The fact is that the discourse of black identity and the real possibility of achieving racial equality are thus delegitimized: in this way, the affirmation of the unequal condition of blacks in Brazil is silenced. ‘Because the discourse of blackness would dislocate the debate from an abstract celebration of the interpenetration of cultures to a vehement denunciation of the precarious and always unequal life conditions faced by the black population in the country of the supposed racial democracy’ (Carvalho 2005). Thus, the vindication of racial mixture is presented as the solution for ethnic conflict and racial prejudices, allowing ‘the reproduction of a simulated modality of racism (the so called <Brazilian racism> that intends to be adapted to the self-representation of Brazilians as “cordial man”)’ (Oliveira 1997).

4 What Surveys Say

The results of two national surveys: the 1976 PNADFootnote 1 and the 1998 PME,Footnote 2 counterbalance the arguments of uncertainty concerning racial categorization in Brazilian society. Both surveys included two questions on colour or race and two on origin, an open-ended one, of spontaneous response, and a pre-codified one. The results obtained promoted the notorious debate on how many categories of colour occur in the country. Both surveys found, in terms of number of answers, more than a hundred different terms. This initially perceived multiplicity of categories supported the idea of the supposedly enormous complexity of the Brazilian classification system. Ideologically pushing a bit further, the conclusion was that it is not possible to know who black is and who is not. However, among such terminological variety, just a few terms appear as statistically significant. Thus, of the 143 terms found in the PME-98, 77, more than half of them, appear only once in the sample and 12 other identifications are related to nationality or state of origin or birth. Furthermore, variations of basic categories found may compose single groups and, finally, 16 categories complement or modify ‘white’ with some particular name or adjective, seeming to relate to a hierarchic differentiation with the ‘pure’ white. Therefore, a small set of denominations of spontaneous use cover almost the entire range of identifications collected, just 7 categories – including white, brown, black, Moreno and yellow – incorporate 97 % of the answers and only 10 categories cover 99 % of them (Petruccelli 2004). However, this is commonly omitted in the studies and papers that dogmatically indicate supposed insurmountable difficulties concerning the Brazilian ethnoracial identification, such as the exaggerated heading of a newspaper’s article ‘The 300 colours of Brazilians’. In consequence, it deserves to be outlined that almost all Brazilians identify themselves according to a well-restricted set of colour categories.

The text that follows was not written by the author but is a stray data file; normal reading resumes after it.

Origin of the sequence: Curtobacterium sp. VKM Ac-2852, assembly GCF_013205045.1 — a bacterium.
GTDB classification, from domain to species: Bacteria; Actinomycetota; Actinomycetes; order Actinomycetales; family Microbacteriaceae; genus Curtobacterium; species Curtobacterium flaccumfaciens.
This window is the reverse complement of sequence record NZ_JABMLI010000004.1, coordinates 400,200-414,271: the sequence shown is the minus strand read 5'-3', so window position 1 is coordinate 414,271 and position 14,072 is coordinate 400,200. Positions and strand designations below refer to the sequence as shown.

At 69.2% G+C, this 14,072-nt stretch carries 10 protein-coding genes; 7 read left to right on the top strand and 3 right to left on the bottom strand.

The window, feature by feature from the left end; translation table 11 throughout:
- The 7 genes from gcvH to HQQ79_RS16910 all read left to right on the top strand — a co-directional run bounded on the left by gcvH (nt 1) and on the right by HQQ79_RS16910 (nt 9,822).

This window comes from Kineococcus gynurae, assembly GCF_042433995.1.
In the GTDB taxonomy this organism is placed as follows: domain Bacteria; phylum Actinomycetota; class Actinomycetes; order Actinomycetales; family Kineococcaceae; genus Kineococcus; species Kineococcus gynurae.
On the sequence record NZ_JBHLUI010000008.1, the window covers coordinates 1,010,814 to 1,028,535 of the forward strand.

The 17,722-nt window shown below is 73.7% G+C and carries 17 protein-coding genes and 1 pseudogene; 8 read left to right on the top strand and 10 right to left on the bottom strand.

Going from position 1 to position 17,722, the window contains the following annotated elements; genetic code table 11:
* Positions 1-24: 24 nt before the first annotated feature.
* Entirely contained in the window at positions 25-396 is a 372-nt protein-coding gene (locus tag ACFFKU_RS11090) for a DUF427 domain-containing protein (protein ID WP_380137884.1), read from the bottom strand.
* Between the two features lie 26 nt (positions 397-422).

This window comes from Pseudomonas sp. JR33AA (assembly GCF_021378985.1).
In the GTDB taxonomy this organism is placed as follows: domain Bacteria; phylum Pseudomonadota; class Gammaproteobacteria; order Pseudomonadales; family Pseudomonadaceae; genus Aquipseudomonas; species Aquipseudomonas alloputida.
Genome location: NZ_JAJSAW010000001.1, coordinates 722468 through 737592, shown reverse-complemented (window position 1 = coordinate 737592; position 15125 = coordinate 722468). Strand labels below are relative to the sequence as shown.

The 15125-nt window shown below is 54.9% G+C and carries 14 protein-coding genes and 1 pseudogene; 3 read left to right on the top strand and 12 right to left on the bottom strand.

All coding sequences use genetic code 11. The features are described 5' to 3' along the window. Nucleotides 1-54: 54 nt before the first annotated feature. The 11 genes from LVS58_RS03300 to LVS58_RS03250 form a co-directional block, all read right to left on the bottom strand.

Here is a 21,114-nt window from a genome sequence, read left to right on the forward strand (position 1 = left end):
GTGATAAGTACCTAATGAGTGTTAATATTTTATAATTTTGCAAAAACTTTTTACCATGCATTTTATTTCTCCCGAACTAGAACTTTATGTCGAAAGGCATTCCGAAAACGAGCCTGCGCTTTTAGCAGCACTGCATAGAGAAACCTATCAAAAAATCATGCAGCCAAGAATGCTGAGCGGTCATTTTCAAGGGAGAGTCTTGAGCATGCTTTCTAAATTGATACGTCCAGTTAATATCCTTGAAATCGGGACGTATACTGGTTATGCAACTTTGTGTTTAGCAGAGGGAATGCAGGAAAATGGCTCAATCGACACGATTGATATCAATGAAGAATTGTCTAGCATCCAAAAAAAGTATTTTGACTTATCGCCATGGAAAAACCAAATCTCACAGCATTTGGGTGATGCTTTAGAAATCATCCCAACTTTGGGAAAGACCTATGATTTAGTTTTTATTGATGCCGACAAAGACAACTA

4.1 Polysemy and Ambiguity of the Brown Category

Nevertheless, an important ambiguity persists – in the intention to improve the system of racial classification as in the elaboration of affirmative action policies – concerning the pertinence of the brown category at the national level and particularly in the Centre-West and North regions of the country. ‘What it is classified in each region as brown has a historical origin and a distinct and absolutely singular ethnic reality’ (Oliveira 1997). As was already pointed out, the term designates in fact a residual category in the system of colour classification, within which can be distinguished at least three types of ethnic groups: firstly, the group that identifies itself in this way for its phenotype perceived as from African ancestry, which is, without any doubt, the majority of this category. Secondly, a group that can be identified as predominantly Indian-descendant, characteristic of the regions mentioned above, that identifies himself with the brown colour and that refers historically to the caboclo figure. Finally, a population group found basically in the Federal District, but also in other cities and that, as Carvalho (2005) points out, represents ‘a way to express an adhesion to a specific historic-geographic condition’ and not an identification of colour in the sense of physical appearance, since they are, in the practice of social relations, perceived as whites.